Re: What is an edition?
Date: Wed, 05 Nov 2008 09:39:03 +0100
Michael Austin wrote:
> I could be wrong and not having done very much research (only what has
> been explained here) it appears to resemble something from the
> Oracle/Rdb product (formerly DEC/Rdb) where it would be used to
> "version" an object whereby a new "version" is generated when you make
> ddl changes to an existing object. This allows for those on-the-fly
> changes like rolling upgrades. ie: InstanceA on nodeA has been upgraded
> using edition "2" while InstanceB on nodeB is still using
> edition/version "1". Simply bouncing node2 effects the upgrade.
> The UNIX environment has a long way to go to catch up to the REAL high
> availability features or the DEC- now HP OpenVMS - such as file
> versioning - which is where Rdb got the concept to be able to do real
> rolling upgrades of databases.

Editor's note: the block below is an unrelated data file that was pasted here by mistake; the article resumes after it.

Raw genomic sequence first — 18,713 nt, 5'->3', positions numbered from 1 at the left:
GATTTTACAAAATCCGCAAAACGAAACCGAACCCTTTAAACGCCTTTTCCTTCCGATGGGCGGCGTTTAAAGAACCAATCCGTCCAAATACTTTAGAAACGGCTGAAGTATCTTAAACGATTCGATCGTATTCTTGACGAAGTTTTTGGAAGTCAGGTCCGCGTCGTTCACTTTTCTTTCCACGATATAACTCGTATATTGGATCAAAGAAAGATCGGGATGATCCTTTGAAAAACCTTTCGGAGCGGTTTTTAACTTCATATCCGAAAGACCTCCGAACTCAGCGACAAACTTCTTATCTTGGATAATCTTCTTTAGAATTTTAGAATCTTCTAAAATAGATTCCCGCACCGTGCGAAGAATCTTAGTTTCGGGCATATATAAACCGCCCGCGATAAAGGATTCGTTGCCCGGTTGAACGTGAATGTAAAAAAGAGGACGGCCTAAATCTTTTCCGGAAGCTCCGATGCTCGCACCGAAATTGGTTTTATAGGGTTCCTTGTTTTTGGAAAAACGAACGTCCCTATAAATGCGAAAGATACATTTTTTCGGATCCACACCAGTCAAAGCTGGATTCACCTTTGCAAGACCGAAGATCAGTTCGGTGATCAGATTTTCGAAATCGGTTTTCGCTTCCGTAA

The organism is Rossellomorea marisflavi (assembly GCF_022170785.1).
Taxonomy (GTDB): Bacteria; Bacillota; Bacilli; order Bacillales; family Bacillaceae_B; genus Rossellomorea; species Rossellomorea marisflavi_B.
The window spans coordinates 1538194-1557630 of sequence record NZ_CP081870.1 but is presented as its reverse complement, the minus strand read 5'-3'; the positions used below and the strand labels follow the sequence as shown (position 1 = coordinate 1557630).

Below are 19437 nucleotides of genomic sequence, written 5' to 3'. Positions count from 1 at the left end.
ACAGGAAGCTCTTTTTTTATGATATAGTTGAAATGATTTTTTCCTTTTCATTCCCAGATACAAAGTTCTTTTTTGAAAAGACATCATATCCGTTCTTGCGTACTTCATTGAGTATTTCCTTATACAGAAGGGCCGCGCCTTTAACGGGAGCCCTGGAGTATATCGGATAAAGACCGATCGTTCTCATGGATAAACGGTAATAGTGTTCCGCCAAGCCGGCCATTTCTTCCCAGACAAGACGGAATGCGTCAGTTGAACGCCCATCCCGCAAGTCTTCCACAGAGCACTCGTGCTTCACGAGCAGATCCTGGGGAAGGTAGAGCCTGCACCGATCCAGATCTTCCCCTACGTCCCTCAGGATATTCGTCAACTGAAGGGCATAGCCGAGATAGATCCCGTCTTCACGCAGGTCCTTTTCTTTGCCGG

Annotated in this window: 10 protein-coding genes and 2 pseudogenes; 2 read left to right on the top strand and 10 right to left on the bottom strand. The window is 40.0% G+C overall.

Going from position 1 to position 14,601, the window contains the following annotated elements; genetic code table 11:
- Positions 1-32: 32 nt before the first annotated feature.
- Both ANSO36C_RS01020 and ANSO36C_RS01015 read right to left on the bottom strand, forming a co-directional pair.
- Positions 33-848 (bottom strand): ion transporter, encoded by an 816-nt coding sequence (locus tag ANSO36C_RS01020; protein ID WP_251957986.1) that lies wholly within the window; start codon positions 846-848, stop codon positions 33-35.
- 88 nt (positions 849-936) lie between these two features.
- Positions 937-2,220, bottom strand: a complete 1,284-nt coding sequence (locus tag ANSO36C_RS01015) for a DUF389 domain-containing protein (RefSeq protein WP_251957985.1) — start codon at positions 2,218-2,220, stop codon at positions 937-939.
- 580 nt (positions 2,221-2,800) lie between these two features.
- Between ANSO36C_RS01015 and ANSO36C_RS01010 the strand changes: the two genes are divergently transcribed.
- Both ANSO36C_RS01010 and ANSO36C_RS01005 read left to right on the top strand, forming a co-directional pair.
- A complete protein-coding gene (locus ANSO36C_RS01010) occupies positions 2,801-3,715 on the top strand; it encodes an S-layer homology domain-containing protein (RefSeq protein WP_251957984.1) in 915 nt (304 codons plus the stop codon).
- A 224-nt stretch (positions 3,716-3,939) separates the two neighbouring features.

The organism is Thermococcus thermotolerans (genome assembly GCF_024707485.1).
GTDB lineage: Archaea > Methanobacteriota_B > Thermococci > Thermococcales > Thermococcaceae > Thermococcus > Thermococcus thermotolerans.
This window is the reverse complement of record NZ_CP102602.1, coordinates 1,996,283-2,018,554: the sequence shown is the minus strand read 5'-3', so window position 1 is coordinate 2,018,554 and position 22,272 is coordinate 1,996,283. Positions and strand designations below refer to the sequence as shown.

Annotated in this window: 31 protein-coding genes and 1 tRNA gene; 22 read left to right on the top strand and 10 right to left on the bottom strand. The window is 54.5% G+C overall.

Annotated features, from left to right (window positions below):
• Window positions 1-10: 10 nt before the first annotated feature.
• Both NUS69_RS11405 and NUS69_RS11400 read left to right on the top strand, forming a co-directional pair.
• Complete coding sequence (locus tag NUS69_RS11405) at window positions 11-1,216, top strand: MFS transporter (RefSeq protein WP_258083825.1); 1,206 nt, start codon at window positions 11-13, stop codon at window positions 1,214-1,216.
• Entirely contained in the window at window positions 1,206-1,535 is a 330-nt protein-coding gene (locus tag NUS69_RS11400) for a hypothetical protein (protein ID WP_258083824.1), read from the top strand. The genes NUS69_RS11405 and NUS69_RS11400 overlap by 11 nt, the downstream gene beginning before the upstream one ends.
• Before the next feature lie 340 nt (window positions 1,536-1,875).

After posting this, I had a phone conversation with a friend in the know who told me that this is a part of the "rolling upgrade" feature. Essentially, in order to upgrade one node to the new version whilst allowing the other nodes to run the old version of the dictionary, you need to have both versions running concurrently. How can you tell between the versions ("editions") of the data dictionary? You introduce "edition objects" and add an argument to sys_context function to enable it to discern among the different editions. That can be guessed from the ML document 565413.1 which explains how DBA_SOURCE view was altered to include the sys_context function. Michael, previous experience with RDB is obviously a valuable thing. Unfortunately, I haven't had any. Also, thanks to Maxim Demenko, I learned that Dan Morgan has partly documented this feature at: http://www.psoug.org/reference/editions.html. Thanks to everybody.Received on Wed Nov 05 2008 - 02:39:03 CST